Warren Goes Big, Rise of Boris and Oligarch Purge: Weekend Reads

Michael Winfrey
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Warren Goes Big, Rise of Boris and Oligarch Purge: Weekend Reads

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Democratic presidential candidate Elizabeth Warren is trying to beat Donald Trump at his own game by going big on policy. New U.K. Prime Minister Boris Johnson is also taking a bold approach after storming to power with a pledge to get a better Brexit deal or leave the European Union without one.In Saudi Arabia, Crown Prince Mohammed bin Salman is trying to build a futuristic supercity, while in Hong Kong, inequality is kindling fear that goes beyond the street protests shaking the Asian megalopolis.We hope you enjoy these and other longer stories from the past seven days – including one about Ukraine’s oligarch purge and another on the rising violence in Cape Town – in this edition of Weekend Reads.

Elizabeth Warren Has Radical Plan to Beat Trump at His Own GameShe's staking her campaign on bold policy promises. Read Joshua Green’s profile of her push for a platform that includes a wealth tax, wiping out student debt and giving Medicare to everyone in a giant leap in Democratic ambition.

Will Ireland Buckle in the Face of Johnson? Don’t Count on ItAs Johnson cements power in London, the mood in Dublin remains resolute. Dara Doyle reports how Ireland isn’t budging after the U.K.’s new leader demanded scrapping of the backstop, the proposed arrangement for keeping the Irish border open after Brexit.

Build It and They Will Come? Saudi Prince’s Megacity Takes ShapeIn the sleepy fishing village of Khurayba, Prince Mohammed wants investors to help him realize a $500 billion vision. Vivian Nereim and Donna Abu-Nasr write about the plans for a futuristic city with state-of-the-art resorts and smart technologies run by robots.

Mexico’s President Keeps Score by the Peso as Economy NosedivesPresident Andres Manuel Lopez Obrador tends to ask advisers for an update on how the peso is doing. Nacha Cattan explains that, while it’s doing pretty well, it’s about the only good news. Also, read Eric Martin’s account of how plans to transform the country have run into a tough reality.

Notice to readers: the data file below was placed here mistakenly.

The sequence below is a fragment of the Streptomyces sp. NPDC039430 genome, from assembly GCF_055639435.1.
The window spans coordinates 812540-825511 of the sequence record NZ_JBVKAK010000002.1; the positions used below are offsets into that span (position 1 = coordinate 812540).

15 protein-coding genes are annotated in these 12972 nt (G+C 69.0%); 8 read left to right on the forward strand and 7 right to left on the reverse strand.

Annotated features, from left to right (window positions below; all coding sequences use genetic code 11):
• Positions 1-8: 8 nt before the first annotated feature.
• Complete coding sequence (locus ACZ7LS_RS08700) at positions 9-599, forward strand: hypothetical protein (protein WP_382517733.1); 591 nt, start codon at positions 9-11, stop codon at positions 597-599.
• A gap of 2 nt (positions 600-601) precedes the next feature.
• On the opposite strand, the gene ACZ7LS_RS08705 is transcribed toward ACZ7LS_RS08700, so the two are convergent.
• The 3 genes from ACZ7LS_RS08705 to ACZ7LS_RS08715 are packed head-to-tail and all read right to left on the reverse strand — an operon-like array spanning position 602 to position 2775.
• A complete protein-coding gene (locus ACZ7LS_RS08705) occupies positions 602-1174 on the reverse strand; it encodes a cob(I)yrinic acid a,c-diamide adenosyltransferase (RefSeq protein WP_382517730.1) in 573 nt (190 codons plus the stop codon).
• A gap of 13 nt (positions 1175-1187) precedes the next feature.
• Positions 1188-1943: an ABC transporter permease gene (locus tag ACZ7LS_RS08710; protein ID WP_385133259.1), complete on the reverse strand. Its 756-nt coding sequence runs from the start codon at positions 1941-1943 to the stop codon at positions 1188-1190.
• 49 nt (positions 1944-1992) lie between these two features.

The #NoMarriage Movement Is Adding to Korea’s Economic Woesn accountant during the week, Baeck Ha-na spends her weekends promoting the “live-alone life" as a YouTube star in South Korea. Jihye Lee reports how a growing number of women are rejecting marriage and motherhood, intensifying economic challenges for a country with one of the world’s lowest birth rates.

Hong Kong’s Despair Runs Deeper Than Violent Street ProtestsCandy Kwok worries about about her daughter’s future more than a government crackdown against her and other protesters in Hong Kong’s streets. Shawna Kwan and Natalie Lung tell how crippling inequality is complicating efforts by the city’s government to quell the worst political crisis since 1997.

Rising Cape Town Gang Violence Is Another Legacy of ApartheidJust 12 miles from Cape Town’s beaches and five-star hotels, gang wars have killed 900 people this year. Pauline Bax, Antony Sguazzin and Paul Vecchiatto report how the cause lies in the five decades of apartheid social engineering, the legacy of which persists despite 25 years of democracy.

Greece’s Mitsotakis Gets ‘Show Me’ Treatment From InvestorsKyriakos Mitsotakis oversaw the firing of thousands of state employees to fulfill creditors’ demands five years ago. As Greece’s new premier, he’ll again need to show investors that his post-bailout government can take more bold measures to overhaul the economy, Sotiris Nikos reports.

And finally … Frustrated at a parliament stacked with oligarchs, Ukrainians backed little-known candidates, including a wedding photographer and a fitness director, in Sunday’s elections. Volodymyr Verbyany writes how that dealt a blow to powerful men who’ve held sway in the assembly for decades.


To contact the author of this story: Michael Winfrey in Prague at mwinfrey@bloomberg.net

To contact the editor responsible for this story: Kathleen Hunter at khunter9@bloomberg.net

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